would the real messiah please stand up!

Luke 3:15-17, 21-22 (Isaiah 43:1-7, Psalm 29, Acts 8:14-17)
 
Many of the readers of this devotion will remember with fondness the old television show To Tell the Truth. During the show, the contestants and the viewers were presented with a several people each of whom claimed to be something/someone interesting – a lion tamer, or some such thing. At the end of the show, the constants were asked to guess who was for real “Would the real lion tamer please stand up!” As Luke’s gospel progresses, the issue becomes, “would the real messiah please stand up!” Is it John the baptizer, or is it Jesus?  The issue is important, as John himself points out:

I baptize you with water; but one who is more powerful than I is coming; I am not worthy to untie the thong of his sandals. He will baptize you with the Holy Spirit and fire. His winnowing fork is in his hand, to clear his threshing floor and to gather the wheat into his granary; but the chaff he will burn with unquenchable fire (Luke 3:16-17).

This passage tells us a lot about both John and Jesus. John self-deprecatingly says that he is not worthy to do for Jesus something that only a slave is to do: untie his sandals.  And Jesus metaphorically wields the “winnowing fan,“a fork-like shovel used to lift the wheat and chaff into the air. The wheat being heavy, falls to the ground, and the lighter chaff is caught by the wind and is thus separated from the wheat. The Hebrew word ruach and the Greek word penuma are translated into English as Spirit, but both literally mean air or wind.  So, Jesus wields the fork and the Spirit separates the righteous (wheat) from the unrighteous (chaff). Thus, John refines with water; and Jesus with fire and with the Holy Spirit.  (Note: it is the Holy Spirit that separates – that is not our task!.) Then Luke describes Jesus’ baptism.  In the passage between this week’s two sections (vs. 18-20) John is imprisoned. Therefore, Luke does not explicitly say that John baptized Jesus. Nor does Luke give as much narrative detail as Matthew does; nor the central place that Mark does.  (Luke’s detailed account of Jesus’ birth has already revealed much about Jesus.) And Luke does not have John proclaiming that the Kingdom of God is at hand, because in his gospel account that central role belongs to Jesus himself. The question of why Jesus desired to be baptized at all is unclear.  Suggestions include:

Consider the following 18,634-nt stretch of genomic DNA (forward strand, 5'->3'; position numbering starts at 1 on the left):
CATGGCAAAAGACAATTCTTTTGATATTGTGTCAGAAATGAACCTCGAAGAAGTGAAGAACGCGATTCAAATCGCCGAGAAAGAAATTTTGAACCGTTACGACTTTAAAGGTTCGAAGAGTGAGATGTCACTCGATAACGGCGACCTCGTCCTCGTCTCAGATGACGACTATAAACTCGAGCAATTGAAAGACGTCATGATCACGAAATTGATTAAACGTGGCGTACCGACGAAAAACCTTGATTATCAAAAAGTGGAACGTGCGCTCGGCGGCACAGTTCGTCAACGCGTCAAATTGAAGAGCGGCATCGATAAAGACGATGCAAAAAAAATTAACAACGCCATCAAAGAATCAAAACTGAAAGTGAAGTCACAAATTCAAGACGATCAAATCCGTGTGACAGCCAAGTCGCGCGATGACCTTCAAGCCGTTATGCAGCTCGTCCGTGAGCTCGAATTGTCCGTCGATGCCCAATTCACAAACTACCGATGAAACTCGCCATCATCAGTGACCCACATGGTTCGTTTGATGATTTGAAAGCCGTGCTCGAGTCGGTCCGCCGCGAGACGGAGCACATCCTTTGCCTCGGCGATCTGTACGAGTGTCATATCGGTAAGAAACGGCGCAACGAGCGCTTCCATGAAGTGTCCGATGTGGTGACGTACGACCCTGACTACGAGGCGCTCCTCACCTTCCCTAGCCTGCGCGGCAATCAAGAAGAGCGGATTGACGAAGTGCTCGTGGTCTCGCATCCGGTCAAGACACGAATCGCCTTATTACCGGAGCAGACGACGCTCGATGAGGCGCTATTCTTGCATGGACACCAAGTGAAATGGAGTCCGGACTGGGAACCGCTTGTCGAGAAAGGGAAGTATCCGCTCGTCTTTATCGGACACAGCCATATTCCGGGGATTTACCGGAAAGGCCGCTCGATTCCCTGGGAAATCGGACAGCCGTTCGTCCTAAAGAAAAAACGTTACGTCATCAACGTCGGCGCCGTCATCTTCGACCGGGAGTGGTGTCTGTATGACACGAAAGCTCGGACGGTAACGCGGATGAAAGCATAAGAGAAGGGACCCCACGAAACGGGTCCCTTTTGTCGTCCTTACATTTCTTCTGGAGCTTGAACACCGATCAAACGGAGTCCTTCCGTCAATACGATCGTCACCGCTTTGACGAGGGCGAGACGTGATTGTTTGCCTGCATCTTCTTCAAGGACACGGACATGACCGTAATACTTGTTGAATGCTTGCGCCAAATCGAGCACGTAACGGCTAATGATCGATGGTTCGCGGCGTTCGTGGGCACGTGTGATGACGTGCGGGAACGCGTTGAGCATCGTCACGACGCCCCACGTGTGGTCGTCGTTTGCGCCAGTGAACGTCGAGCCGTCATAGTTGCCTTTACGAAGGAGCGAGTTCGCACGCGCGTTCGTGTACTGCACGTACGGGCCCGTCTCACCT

• He is sin conscious, and wishes to highlight personal conversion of the believer.
  • To show that he approves of John’s ministry.
  • He is a disciple of John’s as an initial preparation for his own ministry.
  • His baptism is symbolic of his future passion.
  • Jesus’ baptism is his consecration.

However, Luke does provide some interesting details:

Now when all the people were baptized, and when Jesus also had been baptized and was praying, the heaven was opened, and the Holy Spirit descended upon him in bodily form like a dove. And a voice came from heaven, “You are my Son, the Beloved; with you I am well pleased” (vs. 21-22).

Jesus in prayer is a distinctive theme of Luke’s (see also 5:16; 6:12; 9:18 & 28f; 11:1; 22:41; 23:46). It is in the moment of prayer (Son to Father) that this epiphany (revelation or manifestation) occurs. And the response of the father is powerful: “With you I am well pleased” (v. 22). Another way to faithfully render the words of the Father would be “With you I have taken delight.” This reflects Isaiah:

Here is my servant, whom I uphold, my chosen, in whom my soul delights; I have put my spirit upon him; he will bring forth justice to the nations.  He will not cry or lift up his voice, or make it heard in the street; a bruised reed he will not break, and a dimly burning wick he will not quench; he will faithfully bring forth justice.  He will not grow faint or be crushed until he has established justice in the earth; and the coastlands wait for his teaching (42:1-4).

This devotion began with the question, “Will the real Messiah please stand up.” It ends with an existential question addressed to each believer, each disciple, in light of their relationship with the Messiah: “Will the real ‘you’ please stand up!” That sound like material for a sermon, does it not?
 
Shalom
 
Pastor Ken+